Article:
It sure is. Indeed, not only was that list pretty stale, but more than a quarter of the places included have closed since it was prepared – which among other things, may tell you something about the correlation between my personal preferences and restaurant success. (In my defense, that percentage is probably relatively consistent with the general failure rate in the industry, and I didn't prepare the list with predictive value in mind). In any event, it was definitely time for an overhaul.
The process was illuminating as to how the Miami restaurant world has changed over the past five years. Of the 38 restaurants that filled out that original list (the current version has been whittled down to 28), only ten remain on the updated version. The repeats: Bazaar, Bourbon Steak, Eating House, Hiro's Yakko-San, Joe's Stone Crab, Josh's Deli, Makoto, Michael's Genuine, Naoe, and Pubbelly. Of the many new additions to the list, six are brought to us by out-of-town restaurateurs, what I've sometimes called "invasive exotic species" (Byblos, La Mar, Le Zoo, Los Fuegos, Myumi, Pao). But the bulk of the new names come, in some form or another, from locals, though that term can be amorphous in a community as transient as Miami's. And half of the new names on the list are places that have opened in the past two years. Since I'm generally not one to go chasing the latest shiny objects, that would seem to indicate that good things are happening here.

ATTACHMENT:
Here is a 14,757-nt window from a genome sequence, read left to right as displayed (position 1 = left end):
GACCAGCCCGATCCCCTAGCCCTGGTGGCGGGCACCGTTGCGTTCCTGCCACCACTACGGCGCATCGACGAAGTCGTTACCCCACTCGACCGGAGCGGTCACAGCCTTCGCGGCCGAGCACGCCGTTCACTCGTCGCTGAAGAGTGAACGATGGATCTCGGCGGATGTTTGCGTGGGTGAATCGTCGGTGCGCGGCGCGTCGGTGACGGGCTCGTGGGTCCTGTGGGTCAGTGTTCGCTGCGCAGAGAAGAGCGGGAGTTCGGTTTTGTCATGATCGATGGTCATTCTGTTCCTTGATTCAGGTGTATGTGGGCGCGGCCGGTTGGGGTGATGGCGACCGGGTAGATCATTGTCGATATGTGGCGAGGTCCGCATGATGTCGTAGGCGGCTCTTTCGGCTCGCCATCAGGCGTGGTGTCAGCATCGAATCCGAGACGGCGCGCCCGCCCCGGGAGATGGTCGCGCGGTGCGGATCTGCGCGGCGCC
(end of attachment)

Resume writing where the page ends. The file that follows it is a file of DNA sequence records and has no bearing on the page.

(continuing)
As always, this does not purport in any way to be an objective, authoritative, or encyclopedic survey of Miami dining options. It is undoubtedly shaded by my own personal predilections, and moreover, is admittedly riddled with gaps because of the ever-growing length of my restaurant "to-do" list.
So here it is. The List: Where to Eat in Miami, now updated as of January 2017.
Let me know what I've missed, and what I've gotten wrong.
 While I've been in South Florida all my life, I recognize that if you've been in Miami more than two years, you're practically a local. So I think of Kyu as a locally-grown place even though chef Michael Lewis worked all over the world before coming here several years ago to open Zuma. And even though I lump Gaston Acurio's La Mar with the outsiders, its chef de cuisine, Diego Oka, surely has earned his stripes as a Miamian by this point.